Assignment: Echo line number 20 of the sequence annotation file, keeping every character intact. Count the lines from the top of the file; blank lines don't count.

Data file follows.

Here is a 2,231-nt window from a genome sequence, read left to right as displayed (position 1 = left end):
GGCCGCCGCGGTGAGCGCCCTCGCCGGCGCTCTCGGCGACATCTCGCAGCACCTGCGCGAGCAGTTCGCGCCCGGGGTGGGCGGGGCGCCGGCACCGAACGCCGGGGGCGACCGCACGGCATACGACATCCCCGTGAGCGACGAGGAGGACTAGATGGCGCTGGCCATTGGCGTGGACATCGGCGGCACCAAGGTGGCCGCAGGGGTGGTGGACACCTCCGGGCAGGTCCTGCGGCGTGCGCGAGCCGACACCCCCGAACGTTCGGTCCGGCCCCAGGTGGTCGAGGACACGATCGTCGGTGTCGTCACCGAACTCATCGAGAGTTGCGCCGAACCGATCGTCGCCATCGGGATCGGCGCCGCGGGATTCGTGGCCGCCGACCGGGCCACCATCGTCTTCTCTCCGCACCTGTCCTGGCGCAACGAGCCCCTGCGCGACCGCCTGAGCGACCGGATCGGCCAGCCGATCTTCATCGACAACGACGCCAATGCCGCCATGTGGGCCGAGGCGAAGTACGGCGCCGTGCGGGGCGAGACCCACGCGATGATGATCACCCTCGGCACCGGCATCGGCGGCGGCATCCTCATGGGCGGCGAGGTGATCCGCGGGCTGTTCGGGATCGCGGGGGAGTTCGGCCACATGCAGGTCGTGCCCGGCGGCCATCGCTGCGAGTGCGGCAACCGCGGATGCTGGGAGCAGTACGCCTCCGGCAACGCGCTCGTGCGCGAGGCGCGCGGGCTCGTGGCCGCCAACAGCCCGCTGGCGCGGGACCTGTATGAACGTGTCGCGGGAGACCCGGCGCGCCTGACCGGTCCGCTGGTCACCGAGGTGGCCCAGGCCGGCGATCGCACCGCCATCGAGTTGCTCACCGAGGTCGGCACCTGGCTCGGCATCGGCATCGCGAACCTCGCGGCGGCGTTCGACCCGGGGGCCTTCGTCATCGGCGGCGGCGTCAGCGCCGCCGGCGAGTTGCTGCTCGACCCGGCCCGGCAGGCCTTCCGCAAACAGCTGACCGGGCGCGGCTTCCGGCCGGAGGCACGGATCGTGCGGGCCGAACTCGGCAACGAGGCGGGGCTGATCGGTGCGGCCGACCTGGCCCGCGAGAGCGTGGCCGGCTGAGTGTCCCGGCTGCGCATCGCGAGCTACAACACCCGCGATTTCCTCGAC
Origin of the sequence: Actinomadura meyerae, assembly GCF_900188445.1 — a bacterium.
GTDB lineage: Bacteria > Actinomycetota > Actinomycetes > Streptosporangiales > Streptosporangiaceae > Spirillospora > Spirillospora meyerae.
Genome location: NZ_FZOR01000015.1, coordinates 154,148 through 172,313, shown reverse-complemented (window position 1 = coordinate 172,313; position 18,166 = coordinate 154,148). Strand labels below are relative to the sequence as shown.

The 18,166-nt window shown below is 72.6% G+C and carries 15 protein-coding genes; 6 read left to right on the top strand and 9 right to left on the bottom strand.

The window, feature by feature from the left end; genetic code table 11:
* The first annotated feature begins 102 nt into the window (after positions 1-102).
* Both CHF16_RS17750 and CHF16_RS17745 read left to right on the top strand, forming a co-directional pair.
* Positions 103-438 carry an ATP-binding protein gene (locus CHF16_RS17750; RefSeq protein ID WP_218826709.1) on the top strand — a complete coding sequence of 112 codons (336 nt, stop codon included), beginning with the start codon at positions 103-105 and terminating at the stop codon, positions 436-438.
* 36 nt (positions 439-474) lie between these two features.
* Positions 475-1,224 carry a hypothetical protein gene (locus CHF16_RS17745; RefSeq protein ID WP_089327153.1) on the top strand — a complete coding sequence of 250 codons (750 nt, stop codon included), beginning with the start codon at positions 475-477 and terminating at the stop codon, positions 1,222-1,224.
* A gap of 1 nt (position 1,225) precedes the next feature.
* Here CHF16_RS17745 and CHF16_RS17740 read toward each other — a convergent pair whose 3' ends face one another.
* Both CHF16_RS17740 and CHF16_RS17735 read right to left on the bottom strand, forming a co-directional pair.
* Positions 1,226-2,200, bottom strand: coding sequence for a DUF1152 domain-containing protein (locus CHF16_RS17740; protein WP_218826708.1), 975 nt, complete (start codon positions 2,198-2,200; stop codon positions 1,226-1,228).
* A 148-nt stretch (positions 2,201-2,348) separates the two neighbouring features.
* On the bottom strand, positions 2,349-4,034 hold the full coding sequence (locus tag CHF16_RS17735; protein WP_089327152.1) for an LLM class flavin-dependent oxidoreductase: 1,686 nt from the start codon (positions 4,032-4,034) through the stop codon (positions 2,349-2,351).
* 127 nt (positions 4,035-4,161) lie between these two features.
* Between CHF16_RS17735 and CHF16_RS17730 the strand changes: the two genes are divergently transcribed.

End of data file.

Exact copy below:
* Between CHF16_RS17735 and CHF16_RS17730 the strand changes: the two genes are divergently transcribed.